Updated at 1:30 p.m. ET
Federal agents raided Baltimore Mayor Catherine Pugh's home, part of city hall and another location Thursday. Pugh is under investigation for alleged "self-dealing" in connection with hundreds of thousands of dollars in payments for a self-published children's book from private companies that were subject to her influence.
An IRS spokeswoman tells NPR that the FBI and IRS carried out the early morning raid at Pugh's house, offices at city hall and the Maryland Center for Adult Training — a nonprofit employee center whose board Pugh once chaired. The official would not confirm whether the raids are specifically related to Pugh's ongoing crisis over her book deals.
Hours after agents executed the court-authorized search warrants, Maryland Gov. Larry Hogan called for Pugh to resign.
"Now more than ever, Baltimore City needs strong and responsible leadership. Mayor Pugh has lost the public trust. She is clearly not fit to lead," Hogan said in a statement issued by his office. "For the good of the city, Mayor Pugh must resign."
Pugh's legal team says federal agents also visited their offices, carrying a subpoena seeking Pugh's "original financial records." The firm, Silverman Thompson Slutkin & White, says it had those records as part of its representation in "the Healthy Holly matter."
The firm said it would continue "to vigorously defend the mayor, who is entitled the presumption of innocence."
News of Thursday's raids and searches was initially reported by The Baltimore Sun.
Pugh is currently on an indefinite leave of absence. When announcing that move three weeks ago, her office attributed it to health concerns — but the break from her official duties also came as questions intensified about her financial dealings.
Thursday's federal raid comes two days after Baltimore's acting Mayor Jack Young told member station WYPR that he's been in the dark about Pugh's plans — but that he would "hate" to see her return. In the past, Pugh has insisted she will resume her term.
The scandal centers on how Pugh handled sales of her Healthy Holly books, and whether she disclosed those deals. In one case, Kaiser Permanente paid $114,000 to purchase some 20,000 copies.
That deal began in 2015. Two years later, as NPR has reported, "the city's budget board, which Pugh sits on, awarded Kaiser a multimillion-dollar contract to provide health coverage for city employees. And as far as we know, Pugh did not recuse herself from that vote."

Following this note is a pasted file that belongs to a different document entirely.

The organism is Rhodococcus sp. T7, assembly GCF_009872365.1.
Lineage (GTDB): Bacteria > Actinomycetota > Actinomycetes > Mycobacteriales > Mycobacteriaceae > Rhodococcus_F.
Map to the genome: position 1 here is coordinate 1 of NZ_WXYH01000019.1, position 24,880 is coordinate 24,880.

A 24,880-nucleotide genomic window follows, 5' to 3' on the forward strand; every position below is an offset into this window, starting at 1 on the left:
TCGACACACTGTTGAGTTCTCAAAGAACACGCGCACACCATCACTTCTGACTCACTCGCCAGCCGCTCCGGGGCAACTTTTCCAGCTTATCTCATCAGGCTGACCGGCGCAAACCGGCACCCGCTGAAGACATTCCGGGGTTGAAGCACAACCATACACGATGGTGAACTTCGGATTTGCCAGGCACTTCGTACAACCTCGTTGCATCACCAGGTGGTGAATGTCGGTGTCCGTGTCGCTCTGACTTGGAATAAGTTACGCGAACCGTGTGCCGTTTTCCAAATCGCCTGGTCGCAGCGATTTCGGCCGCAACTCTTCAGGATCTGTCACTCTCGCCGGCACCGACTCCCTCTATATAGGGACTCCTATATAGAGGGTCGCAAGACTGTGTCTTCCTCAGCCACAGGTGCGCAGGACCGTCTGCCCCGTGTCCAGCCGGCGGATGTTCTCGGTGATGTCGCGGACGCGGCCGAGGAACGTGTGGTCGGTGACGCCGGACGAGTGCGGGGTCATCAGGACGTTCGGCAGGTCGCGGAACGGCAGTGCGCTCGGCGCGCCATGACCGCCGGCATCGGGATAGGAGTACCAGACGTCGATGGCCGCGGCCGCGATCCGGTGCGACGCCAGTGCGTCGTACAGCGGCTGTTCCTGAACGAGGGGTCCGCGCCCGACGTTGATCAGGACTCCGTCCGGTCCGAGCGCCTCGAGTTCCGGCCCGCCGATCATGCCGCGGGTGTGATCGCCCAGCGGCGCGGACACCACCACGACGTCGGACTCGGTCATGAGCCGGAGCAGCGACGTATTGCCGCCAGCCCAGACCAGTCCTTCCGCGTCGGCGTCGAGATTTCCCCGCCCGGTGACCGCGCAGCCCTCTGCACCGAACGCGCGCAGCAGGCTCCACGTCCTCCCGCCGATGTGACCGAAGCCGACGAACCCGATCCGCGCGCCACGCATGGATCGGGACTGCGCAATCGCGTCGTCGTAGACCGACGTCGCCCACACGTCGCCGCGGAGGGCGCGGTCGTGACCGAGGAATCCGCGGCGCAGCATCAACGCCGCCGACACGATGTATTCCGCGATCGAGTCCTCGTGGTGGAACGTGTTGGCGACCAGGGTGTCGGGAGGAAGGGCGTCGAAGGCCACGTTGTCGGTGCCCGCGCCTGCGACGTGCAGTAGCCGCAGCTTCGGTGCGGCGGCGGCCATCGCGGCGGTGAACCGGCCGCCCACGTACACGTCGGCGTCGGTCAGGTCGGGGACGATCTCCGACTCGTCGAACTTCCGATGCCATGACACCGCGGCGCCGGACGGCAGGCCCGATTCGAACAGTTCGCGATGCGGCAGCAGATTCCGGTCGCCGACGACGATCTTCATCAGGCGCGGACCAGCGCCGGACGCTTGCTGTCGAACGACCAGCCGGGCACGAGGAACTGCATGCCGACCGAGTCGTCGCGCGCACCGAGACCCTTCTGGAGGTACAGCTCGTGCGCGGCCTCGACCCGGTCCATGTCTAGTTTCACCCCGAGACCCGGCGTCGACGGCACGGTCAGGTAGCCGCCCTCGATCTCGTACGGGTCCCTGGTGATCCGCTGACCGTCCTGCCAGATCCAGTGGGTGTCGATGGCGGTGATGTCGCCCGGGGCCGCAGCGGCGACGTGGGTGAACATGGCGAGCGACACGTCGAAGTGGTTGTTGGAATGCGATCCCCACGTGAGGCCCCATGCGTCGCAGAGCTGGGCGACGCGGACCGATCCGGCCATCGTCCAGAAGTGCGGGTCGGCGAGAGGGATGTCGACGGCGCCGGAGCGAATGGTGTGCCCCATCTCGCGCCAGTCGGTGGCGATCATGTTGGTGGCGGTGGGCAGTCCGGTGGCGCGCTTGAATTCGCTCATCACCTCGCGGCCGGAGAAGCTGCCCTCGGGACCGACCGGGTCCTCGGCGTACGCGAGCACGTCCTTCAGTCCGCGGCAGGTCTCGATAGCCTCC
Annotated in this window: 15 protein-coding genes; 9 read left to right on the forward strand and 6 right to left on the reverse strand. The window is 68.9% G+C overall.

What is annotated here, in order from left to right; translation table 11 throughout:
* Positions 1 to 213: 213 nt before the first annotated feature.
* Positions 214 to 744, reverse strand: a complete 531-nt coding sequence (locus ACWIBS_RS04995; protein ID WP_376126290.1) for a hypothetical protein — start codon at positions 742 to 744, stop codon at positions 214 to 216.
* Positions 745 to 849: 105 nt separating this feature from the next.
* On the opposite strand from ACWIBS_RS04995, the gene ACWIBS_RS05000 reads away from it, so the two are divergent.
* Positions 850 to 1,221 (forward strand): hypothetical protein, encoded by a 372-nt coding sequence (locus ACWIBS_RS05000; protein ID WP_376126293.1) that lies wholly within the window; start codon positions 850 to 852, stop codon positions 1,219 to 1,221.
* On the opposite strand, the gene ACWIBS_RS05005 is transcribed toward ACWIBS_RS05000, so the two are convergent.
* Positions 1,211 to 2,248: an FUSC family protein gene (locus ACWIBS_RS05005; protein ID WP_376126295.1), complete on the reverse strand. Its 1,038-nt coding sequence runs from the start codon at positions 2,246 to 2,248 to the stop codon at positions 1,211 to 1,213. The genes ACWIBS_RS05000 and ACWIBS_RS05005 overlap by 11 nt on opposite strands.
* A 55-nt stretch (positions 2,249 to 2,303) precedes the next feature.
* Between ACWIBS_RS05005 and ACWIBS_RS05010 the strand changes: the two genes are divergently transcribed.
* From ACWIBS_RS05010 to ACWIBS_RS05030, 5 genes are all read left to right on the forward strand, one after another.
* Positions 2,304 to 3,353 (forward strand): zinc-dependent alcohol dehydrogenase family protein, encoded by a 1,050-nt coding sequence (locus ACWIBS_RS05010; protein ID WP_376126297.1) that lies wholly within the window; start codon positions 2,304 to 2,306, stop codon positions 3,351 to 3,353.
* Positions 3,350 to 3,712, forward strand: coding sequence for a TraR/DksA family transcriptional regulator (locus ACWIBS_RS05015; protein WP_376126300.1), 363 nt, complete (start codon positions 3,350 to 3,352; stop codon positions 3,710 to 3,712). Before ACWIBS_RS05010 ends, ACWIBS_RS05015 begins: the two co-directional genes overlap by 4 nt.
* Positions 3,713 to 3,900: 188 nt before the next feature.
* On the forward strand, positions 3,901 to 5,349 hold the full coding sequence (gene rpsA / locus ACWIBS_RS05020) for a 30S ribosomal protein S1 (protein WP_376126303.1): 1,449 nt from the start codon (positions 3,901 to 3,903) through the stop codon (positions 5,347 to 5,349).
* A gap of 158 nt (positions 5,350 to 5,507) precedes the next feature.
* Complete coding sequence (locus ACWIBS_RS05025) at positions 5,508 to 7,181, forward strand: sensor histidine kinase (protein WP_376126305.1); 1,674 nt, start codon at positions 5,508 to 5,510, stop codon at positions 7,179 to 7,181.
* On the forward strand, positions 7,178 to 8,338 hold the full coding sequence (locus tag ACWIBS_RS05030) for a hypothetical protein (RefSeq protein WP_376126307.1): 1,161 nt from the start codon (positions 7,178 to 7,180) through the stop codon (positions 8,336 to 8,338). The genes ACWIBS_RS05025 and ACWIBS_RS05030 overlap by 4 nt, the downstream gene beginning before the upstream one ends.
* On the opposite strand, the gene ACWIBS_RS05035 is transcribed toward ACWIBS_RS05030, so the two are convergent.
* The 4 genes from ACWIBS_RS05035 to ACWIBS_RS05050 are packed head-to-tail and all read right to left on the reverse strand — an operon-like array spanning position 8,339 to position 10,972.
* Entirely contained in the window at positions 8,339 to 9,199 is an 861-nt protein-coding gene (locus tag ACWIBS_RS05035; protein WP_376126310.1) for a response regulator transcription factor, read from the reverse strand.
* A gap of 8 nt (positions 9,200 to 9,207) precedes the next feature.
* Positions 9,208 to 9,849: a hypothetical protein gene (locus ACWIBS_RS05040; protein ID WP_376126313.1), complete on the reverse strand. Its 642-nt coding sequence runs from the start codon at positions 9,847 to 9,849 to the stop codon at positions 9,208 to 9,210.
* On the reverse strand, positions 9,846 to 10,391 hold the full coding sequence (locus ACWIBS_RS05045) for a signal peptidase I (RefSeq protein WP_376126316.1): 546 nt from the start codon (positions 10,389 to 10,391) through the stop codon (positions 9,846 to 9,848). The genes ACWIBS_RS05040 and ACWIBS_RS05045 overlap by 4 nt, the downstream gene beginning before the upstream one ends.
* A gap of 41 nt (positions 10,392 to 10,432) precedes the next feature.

Pugh also had a previously undisclosed business contract with the University of Maryland Medical System — a private nonprofit where she was a longtime board member.
Up to this point, Pugh, a Democrat, has continued to resist calls for her resignation, even as the Maryland Office of the State Prosecutor and the city's ethics board have launched investigations into whether the book sales broke any laws or city rules.
Tens of thousands of copies of Pugh's Healthy Holly, about a young black girl who promotes healthy eating and exercise, were reportedly sold to several entities that have business with the city.
Pugh reportedly collected some $800,000 over the years in connection with the books.
At a news conference last month, Pugh apologized for doing "something to upset the people of Baltimore," saying she never intended to do "anything that could not stand up to scrutiny."
Less than two weeks later, all members of the city council except for Young, who is now serving as acting mayor, penned a two-sentence statement urging the mayor to resign.
"The entire membership of the Baltimore City Council believes that it is not in the best interest of the City of Baltimore, for you to continue to serve as mayor. We urge you to tender your resignation, effective immediately."
Just hours after the council sent its statement, Pugh's office sent one of her own, saying "she fully intends to resume the duties of her office" and do work "on behalf of the people of the City of Baltimore."
Pugh has been away from office since April 1, when her office announced she was recovering from pneumonia. Her office said in a statement at the time: "Mayor Pugh will be taking an indefinite leave of absence to recuperate from this serious illness."
The April 1 statement made no mention of the children's book scandal.
WYPR's Emily Sullivan and NPR's Acacia Squires contributed to this report.